The Rolling Stones pay tribute to the late drummer Charlie Watts as the legendary band plays improvised jazz at his favorite London jazz club.
- The band was joined by Charlie’s oldest friends and collaborators Dave Green, Ben Waters and Ronnie Scott’s Axel Zwingenberger on stage.
- Saxophonist Tim Ries prepared a special song titled Blues for Charlie for the late drummer, and Lisa Fischer sang Trouble on My Mind.
- Stones concludes the night with R & B standard Shame Shame Shame and Down the Road Apiece
- Former bandmate Bill Wyman also attended a one-time performance after arriving with his wife Sae Yamamoto.
The Rolling Stones praised their late drummers Charlie Watts We had an intimate gig this week at Ronnie Scott’s Jazz Club in Soho, London.
Rock veteran Mick Jagger, 78, Keith Richards, 77, and Ronnie Wood, 74, reunited with former bassist Bill Wyman, 85, and paid tribute to the musician who died in August at the age of 80 at a special concert hosted by Jools Holland.
The band was joined by Charlie’s oldest friends and collaborators Dave Green, Ben Waters, and Axel Zwingenberger on stage at Charlie’s personal favorite venue.
Tribute: The Rolling Stones celebrated their late drummer Charlie Watts in an intimate gig at Ronnie Scott in Soho this week (Photo: Sir Mick Jagger).
Saxophonist Tim Ries prepared a special song for the late drummer Blues for Charlie, and Lisa Fischer sang a trouble-on-my-mind and gospel duet with Bernard Fowler. rice field.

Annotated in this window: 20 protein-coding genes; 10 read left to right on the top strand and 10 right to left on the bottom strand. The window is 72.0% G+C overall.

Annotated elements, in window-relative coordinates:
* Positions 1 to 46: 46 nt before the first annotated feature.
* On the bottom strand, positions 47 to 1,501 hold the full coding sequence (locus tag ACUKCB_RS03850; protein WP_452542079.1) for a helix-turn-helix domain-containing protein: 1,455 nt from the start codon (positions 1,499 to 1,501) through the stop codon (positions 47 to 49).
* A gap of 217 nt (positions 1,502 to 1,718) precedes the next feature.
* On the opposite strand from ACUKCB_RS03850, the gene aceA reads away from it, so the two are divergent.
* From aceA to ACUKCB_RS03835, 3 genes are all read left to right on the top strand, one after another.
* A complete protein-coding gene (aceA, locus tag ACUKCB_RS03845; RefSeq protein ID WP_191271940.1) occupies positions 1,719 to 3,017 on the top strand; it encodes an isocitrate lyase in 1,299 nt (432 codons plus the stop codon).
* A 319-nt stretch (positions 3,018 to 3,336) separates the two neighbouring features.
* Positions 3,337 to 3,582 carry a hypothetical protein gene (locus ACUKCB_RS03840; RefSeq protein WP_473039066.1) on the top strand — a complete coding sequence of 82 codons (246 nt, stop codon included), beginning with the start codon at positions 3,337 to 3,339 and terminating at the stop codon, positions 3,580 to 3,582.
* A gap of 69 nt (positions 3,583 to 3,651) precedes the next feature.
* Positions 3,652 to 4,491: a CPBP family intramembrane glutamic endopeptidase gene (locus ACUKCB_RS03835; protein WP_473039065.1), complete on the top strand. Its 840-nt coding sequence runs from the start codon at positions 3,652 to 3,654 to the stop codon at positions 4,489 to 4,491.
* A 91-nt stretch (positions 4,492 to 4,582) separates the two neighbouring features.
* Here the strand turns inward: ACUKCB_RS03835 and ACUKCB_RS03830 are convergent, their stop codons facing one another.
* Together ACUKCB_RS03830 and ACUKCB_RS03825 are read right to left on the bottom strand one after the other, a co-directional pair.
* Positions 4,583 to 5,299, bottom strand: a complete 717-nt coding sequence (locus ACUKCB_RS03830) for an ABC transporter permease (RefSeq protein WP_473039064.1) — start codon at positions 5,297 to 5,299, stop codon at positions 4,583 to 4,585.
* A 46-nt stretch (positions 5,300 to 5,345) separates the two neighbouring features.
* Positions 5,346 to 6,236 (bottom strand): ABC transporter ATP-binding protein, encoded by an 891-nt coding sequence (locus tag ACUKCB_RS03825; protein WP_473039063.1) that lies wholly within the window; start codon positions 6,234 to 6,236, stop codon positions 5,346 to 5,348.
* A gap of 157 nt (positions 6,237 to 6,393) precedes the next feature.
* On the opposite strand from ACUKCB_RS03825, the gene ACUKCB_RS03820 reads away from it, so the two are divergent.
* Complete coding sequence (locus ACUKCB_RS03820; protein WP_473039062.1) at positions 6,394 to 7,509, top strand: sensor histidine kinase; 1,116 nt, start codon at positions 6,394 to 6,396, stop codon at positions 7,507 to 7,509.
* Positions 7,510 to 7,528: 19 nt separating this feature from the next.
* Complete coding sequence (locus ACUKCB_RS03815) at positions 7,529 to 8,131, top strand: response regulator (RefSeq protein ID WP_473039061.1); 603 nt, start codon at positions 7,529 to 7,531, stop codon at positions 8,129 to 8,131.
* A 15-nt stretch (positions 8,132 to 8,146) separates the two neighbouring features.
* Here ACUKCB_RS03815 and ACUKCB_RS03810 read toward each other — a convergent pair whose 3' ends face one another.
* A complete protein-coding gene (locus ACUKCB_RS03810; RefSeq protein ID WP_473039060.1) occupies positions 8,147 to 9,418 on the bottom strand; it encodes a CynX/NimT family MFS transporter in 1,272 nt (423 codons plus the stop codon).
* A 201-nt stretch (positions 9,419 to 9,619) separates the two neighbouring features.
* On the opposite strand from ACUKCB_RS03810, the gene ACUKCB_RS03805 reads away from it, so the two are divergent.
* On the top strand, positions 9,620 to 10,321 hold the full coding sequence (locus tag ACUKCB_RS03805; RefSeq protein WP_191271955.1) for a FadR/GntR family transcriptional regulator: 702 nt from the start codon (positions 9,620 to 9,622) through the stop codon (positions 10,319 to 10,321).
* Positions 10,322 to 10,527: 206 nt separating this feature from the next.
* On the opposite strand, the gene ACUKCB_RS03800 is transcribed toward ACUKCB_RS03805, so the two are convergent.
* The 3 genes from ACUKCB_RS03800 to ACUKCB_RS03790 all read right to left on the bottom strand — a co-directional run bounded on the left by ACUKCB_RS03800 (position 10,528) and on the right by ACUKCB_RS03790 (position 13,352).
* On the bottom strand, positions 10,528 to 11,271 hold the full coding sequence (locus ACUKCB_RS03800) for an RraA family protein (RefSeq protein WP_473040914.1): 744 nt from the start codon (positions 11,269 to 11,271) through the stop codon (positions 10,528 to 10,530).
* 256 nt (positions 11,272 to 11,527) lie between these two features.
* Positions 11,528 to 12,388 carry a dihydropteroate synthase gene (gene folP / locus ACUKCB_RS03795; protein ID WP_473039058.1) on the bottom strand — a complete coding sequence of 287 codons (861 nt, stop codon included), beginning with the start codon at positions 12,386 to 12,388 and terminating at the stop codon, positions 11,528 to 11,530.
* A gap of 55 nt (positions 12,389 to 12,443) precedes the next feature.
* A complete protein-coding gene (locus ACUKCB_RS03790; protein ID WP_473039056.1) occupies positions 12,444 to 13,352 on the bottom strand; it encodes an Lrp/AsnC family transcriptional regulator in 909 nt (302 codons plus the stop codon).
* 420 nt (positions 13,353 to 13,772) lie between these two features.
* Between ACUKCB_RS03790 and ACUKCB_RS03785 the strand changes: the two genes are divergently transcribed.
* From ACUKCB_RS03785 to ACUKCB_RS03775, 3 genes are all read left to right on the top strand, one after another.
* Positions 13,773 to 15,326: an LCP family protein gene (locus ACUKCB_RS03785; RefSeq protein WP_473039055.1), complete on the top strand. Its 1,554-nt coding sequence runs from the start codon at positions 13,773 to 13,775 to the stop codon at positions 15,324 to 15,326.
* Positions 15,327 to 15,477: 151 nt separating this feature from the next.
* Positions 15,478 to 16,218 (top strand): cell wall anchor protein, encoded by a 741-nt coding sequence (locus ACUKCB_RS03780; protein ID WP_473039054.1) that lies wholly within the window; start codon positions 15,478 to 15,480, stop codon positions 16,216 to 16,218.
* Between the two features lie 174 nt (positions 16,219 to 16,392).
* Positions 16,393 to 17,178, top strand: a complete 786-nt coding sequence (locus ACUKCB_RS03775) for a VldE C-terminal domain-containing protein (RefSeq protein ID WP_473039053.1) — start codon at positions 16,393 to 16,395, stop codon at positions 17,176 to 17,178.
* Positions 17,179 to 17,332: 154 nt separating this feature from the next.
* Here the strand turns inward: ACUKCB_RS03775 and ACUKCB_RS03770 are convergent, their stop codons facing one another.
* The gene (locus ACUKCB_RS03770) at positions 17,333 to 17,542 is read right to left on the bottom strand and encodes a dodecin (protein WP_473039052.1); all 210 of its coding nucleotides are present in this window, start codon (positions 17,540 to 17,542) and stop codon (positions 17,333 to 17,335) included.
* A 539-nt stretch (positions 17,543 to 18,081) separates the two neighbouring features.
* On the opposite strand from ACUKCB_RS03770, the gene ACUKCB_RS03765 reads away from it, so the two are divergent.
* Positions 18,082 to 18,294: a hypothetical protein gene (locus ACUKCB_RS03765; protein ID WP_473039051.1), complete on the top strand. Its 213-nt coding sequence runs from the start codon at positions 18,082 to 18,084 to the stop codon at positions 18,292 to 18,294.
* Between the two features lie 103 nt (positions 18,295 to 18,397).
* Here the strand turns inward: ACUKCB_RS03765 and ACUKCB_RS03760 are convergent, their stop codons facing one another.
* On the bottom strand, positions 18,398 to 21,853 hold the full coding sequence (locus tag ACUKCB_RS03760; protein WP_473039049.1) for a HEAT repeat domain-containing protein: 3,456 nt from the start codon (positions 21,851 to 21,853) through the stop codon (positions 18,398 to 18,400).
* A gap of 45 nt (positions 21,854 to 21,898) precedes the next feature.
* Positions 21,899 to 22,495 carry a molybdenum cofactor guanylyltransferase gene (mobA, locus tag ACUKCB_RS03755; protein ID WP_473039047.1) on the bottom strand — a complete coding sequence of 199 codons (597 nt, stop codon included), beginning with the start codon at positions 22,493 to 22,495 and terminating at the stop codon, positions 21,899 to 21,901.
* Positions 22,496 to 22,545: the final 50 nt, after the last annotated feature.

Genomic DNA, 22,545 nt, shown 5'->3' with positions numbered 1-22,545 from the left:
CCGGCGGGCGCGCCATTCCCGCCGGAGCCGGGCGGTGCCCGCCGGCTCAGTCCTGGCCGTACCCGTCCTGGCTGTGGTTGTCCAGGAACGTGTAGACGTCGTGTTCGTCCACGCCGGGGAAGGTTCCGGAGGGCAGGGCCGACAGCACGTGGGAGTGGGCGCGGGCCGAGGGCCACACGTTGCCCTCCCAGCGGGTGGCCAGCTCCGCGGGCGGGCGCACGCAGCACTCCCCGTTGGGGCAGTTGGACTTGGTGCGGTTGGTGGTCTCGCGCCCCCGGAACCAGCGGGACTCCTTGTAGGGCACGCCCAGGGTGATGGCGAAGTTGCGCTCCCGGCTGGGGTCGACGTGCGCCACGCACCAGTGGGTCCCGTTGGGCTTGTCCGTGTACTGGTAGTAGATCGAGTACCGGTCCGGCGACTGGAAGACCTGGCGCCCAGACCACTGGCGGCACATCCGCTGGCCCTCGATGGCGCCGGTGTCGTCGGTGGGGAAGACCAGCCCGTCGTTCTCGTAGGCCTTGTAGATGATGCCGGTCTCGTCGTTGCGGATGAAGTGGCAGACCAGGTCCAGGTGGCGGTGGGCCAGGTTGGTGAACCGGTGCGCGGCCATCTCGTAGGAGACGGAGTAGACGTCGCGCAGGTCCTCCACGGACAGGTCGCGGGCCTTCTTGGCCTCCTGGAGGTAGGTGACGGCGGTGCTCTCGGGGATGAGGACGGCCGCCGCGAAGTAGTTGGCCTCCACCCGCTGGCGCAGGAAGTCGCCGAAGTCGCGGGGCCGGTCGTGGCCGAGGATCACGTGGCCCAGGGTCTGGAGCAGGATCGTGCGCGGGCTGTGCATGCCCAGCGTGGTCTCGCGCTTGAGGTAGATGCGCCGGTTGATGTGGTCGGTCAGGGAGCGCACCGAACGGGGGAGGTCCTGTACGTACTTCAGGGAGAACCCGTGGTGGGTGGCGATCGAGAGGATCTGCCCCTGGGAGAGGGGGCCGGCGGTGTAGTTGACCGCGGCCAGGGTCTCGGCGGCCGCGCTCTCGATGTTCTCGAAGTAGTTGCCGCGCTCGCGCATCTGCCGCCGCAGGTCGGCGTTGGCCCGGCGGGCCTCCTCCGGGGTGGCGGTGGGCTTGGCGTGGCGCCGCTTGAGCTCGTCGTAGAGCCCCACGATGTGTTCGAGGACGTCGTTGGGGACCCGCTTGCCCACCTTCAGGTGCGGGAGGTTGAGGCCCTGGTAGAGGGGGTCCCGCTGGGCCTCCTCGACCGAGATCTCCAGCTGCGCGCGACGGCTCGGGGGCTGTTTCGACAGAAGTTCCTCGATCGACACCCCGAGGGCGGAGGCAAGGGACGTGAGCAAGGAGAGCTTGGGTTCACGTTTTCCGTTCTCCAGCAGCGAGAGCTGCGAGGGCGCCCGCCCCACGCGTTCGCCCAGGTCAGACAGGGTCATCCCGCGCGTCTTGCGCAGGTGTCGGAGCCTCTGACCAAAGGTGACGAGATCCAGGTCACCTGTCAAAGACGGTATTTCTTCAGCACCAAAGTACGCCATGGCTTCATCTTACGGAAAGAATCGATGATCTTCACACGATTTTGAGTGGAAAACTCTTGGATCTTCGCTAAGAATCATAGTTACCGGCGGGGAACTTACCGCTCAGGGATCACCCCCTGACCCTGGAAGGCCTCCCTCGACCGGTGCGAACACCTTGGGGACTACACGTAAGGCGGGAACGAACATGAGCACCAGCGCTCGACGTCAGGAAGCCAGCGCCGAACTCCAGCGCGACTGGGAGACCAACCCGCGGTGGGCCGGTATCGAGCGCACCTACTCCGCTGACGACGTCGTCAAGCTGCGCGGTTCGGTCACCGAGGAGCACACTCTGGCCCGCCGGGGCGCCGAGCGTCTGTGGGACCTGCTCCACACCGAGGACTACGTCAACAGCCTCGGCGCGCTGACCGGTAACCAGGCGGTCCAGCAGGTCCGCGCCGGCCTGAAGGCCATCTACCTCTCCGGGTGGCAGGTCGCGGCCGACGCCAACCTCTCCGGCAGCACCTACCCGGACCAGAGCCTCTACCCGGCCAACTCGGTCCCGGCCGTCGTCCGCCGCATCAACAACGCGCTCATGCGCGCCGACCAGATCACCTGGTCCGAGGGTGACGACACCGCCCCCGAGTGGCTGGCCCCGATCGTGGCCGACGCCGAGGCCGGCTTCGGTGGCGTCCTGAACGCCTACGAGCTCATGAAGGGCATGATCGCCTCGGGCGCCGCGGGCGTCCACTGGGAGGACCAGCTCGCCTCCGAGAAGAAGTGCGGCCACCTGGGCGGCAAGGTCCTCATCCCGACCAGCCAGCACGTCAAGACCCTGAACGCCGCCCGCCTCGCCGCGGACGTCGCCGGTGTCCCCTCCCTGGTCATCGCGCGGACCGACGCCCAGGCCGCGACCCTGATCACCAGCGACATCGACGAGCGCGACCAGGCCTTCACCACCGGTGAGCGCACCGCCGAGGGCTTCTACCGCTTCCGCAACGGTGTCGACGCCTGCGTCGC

Stones ended the night with R & B standards Shame Shame Shame and Down the Road Apiece.
Improvisation gigs begin after Mick admits that returning to stage after the death of a friend or bandmate is “very cathartic.”
Give way: Keith Richards was seen entering the legendary Soho venue before the performance
Tragedy: Charlie Watts died in August at the age of 80, but his memory remained alive during this week’s band’s performance.
At the first show without Charlie after launching a North American no-filter tour, the singer said it was “sad” to be on stage without Charlie, but “really good” to release bottled bottles. Insisted. Raise your emotions.
He said in September:’We were supposed to play last year. I couldn’t do that for obvious reasons because of the pandemic. And I just thought, and I think everyone in the band thought we should just continue.
“After doing the first few shows, I feel really good about it. But we’re glad we’re doing it. That Charlie wanted us to do it. I know. I think the audience wants to do it. They are.
At a good company: Guitarist Ronnie Wood joins his wife Sally outside the London venue
Familiar Face: The band reunites with former bassist Bill Wyman, who arrived with his wife Sae Yamamoto.
“And, of course, it’s different, and of course, it’s sad in some respects, etc. But that means you just get out there, sway, feel good, and it’s very cathartic, so really I think it’s good.”
Mick also looked back on the recent time he spent with him in the studio before Charlie died, revealing that he had missed a joke with Charlie.
He added: It’s so strange and then so sad.
“That is, you have a very long time working with such a person, and you know someone very well, their habits and their peculiarities, they know you.
“And there are obviously or other languages in communicating with musicians. So you talk about it. It’s hard to talk about music.
“But that’s why, after this long time, you have this ease of communication to talk to other musicians. It’s very rare. It’s very lonely.”
The iconic band has launched an unfiltered tour in special respect to Charlie of St. Louis.
The gig started with a photo of a late-life star on an empty stage, drum beats, and video board.
The Rolling Stones pay tribute to the late drummer Charlie Watts
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